“Do not judge or you will be judged. For in the same way you judge others, you will be judged; and with the measure you use, it will be measured to you. Why do you look at the speck of sawdust in your brother’s eye and pay no attention to the plank in your own eye? How can you say to your brother, ‘let me take the speck out of your eye,’ when all the time there is a plank in your own eye? You hypocrite, first take the plank out of your own eye, and then you will see clearly to remove the speck from your brother’s eye.” Matthew 7:1-4 (NIV)
I don’t recall studying this Matthew passage as a child in Sunday School, Vacation Bible School or Confirmation Class. When it showed up every three years as the Gospel lesson at Sunday worship, it was read from the King James Version with words that were confusing to a child. When I heard the word “mote”, I equated it to dust floating in the air; the word “beam” was a part of a ship; and “the measure ye mete” – well, the butcher weighs meat, not measures it. Later, as an adult reading from the Revised Standard Version, the “mote” became a “speck” and the “beam” a “log”. This somewhat clarified the lesson Jesus was trying to teach.
Wood is a big part of my family story. One grandfather was a carriage builder; the other worked at a lumber mill. My ex and one son-in-law are carpenters. I love the smell of newly cut wood. I am familiar with hammers, nails, levels, and squares. So this passage from Matthew really hit home later when I read it in the New International Version (above). ”Sawdust” and “planks” make total sense to a gal who’s spent quality time downwind of a table saw! The relative difference in size between a speck of sawdust and a 2×12 plank was understandable. It would be impossible to perform the delicate procedure of tweezing out a speck of sawdust from someone else’s eye with your own vision totally obscured by a plank. The lesson was now obvious: “get your own house in order (like THAT”S possible!) before you go after others.”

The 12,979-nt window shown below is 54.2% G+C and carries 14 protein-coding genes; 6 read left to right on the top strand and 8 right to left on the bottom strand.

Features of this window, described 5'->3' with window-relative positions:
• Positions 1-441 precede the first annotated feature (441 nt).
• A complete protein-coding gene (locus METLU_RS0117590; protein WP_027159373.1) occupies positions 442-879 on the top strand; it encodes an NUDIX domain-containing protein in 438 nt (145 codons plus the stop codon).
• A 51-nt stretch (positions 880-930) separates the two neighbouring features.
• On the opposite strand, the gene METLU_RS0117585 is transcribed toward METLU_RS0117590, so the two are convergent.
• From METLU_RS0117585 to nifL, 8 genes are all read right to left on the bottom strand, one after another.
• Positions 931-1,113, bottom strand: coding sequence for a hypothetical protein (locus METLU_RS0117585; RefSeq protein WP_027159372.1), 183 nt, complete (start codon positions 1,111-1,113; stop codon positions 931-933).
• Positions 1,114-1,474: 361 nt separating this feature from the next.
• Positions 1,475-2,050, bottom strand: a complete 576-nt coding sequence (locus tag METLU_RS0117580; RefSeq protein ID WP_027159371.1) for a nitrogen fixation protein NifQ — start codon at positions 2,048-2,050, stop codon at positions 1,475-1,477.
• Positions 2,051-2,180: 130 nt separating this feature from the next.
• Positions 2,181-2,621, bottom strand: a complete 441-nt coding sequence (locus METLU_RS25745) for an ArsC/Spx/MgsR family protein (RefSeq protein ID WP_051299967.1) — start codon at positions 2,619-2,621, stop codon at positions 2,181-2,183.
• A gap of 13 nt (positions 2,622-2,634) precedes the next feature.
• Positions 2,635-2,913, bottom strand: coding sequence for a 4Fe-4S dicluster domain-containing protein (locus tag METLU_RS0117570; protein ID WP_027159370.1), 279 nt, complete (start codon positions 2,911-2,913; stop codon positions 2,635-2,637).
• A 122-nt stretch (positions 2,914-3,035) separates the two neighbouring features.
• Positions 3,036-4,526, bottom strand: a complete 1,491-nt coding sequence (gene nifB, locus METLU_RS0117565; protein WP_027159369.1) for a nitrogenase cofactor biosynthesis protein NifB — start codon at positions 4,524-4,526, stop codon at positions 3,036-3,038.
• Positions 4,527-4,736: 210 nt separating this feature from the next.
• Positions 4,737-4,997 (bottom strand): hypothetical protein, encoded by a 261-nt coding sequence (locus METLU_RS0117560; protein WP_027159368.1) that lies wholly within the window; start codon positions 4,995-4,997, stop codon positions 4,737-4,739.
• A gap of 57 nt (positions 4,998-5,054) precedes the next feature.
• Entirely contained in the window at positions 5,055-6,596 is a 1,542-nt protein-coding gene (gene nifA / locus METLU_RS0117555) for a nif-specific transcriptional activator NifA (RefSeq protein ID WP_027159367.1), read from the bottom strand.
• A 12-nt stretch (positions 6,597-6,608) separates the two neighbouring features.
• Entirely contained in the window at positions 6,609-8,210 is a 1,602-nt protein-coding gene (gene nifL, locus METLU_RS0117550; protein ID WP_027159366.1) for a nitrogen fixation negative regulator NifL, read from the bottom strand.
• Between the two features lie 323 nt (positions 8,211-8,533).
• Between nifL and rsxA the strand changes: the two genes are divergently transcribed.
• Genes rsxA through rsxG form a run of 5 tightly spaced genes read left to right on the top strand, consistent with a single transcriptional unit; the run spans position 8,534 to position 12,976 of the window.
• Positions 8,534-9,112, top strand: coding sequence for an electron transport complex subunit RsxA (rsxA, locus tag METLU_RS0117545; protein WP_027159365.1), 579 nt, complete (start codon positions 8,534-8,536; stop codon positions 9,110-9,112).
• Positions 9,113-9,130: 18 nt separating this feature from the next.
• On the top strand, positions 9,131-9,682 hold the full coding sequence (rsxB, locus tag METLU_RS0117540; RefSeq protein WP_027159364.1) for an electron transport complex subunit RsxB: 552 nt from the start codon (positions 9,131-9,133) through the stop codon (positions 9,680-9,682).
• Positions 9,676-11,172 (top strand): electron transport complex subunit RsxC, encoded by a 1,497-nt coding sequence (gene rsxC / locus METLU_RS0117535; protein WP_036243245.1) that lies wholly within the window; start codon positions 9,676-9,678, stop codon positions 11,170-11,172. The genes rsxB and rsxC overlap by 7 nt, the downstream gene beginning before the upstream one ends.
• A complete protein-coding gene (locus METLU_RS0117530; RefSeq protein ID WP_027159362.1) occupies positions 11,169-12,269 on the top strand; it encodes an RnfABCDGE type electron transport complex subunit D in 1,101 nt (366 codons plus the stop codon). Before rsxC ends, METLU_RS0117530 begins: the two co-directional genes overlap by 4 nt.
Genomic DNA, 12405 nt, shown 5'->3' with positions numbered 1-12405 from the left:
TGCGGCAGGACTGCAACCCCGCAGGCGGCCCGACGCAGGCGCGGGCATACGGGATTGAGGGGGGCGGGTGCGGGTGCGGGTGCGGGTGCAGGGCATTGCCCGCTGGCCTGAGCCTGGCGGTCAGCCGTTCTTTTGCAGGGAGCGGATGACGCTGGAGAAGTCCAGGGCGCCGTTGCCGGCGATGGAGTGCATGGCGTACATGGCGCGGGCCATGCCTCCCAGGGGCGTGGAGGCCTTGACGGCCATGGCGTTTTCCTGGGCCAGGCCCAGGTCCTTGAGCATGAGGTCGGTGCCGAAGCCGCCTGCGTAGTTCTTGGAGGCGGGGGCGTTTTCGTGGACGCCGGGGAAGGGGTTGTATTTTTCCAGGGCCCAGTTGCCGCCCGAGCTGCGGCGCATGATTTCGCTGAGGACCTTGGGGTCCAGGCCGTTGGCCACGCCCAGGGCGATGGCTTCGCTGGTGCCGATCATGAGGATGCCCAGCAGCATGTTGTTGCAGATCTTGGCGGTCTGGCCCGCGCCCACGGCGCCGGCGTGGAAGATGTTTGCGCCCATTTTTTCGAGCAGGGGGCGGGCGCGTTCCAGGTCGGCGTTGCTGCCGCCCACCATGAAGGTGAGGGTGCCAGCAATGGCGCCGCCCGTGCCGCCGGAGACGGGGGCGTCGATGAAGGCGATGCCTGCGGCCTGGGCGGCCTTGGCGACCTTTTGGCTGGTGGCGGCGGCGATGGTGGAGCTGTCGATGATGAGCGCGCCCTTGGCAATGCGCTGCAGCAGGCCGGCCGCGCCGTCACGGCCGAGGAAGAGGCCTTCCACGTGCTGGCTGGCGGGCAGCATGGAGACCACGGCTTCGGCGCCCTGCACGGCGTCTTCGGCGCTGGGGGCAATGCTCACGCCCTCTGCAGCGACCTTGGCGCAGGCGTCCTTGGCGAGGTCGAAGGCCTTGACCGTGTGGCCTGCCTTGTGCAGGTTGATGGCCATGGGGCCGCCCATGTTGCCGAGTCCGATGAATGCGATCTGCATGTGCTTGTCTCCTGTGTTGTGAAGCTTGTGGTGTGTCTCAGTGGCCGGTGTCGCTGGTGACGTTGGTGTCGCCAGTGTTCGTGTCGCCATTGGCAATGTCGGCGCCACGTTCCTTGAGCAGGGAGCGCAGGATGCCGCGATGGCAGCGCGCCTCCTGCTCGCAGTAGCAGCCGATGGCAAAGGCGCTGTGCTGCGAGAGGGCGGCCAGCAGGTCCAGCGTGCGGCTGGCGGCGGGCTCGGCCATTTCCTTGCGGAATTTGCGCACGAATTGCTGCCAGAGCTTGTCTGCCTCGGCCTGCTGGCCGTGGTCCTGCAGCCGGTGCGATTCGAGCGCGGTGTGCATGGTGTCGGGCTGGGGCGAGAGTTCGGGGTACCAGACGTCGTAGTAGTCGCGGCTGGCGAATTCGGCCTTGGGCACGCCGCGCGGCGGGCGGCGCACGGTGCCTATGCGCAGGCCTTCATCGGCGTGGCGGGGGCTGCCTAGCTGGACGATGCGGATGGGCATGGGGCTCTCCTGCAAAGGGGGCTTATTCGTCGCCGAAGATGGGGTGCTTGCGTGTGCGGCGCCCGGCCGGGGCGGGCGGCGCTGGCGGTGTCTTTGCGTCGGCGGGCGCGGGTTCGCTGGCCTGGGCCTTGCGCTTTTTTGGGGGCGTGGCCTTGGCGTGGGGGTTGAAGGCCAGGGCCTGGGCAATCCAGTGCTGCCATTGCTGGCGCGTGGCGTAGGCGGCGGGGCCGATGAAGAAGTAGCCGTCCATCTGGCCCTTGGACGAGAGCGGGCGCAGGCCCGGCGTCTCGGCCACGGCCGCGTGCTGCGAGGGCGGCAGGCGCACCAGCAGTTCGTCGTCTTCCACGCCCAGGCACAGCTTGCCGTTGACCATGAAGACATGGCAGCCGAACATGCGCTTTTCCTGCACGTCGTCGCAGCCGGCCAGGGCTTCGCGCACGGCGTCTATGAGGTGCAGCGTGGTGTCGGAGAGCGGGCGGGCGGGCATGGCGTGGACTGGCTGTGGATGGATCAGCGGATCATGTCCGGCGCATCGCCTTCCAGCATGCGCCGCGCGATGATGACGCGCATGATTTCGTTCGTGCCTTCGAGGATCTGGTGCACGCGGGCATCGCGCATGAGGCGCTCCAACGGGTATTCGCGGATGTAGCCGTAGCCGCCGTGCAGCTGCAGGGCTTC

A painful speck of sawdust makes the eye water, and it’s hard to see clearly; we should feel empathy for those dealing with their personal specks of sawdust! But a chunk of lumber completely blocks all vision. Were Jesus’ listeners so self-righteous that they failed to grasp what a problem their personal planks were to them; am I? Or had they carried those planks for so long, they were now completely oblivious to them; is there an element of this truth in my life? One of the most challenging spiritual tasks is to approach the world without being judgmental. We may think we can relate as equals to people who are different from us. Yet in-the-moment, faced with concrete circumstances, our spontaneous thoughts, uncensored words and knee-jerk reactions belie that assumption, revealing “planks” we have hidden or ignored.
Lord, may I truly hear your words. Help me willingly notice those huge obstacles which you would have me address. Give me your power to work on them, and your grace to forgive myself for neglecting them so long. And, when I think of others who struggle with sin, replace my critical spirit with one of compassion and love. Amen
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Well done! Yes we get used to the mote in our eye and are immune to it’s pain and so we inflict pain on others.
Thank you, Penelope – my daily prayer: “…replace my critical spirit with one of compassion and love.”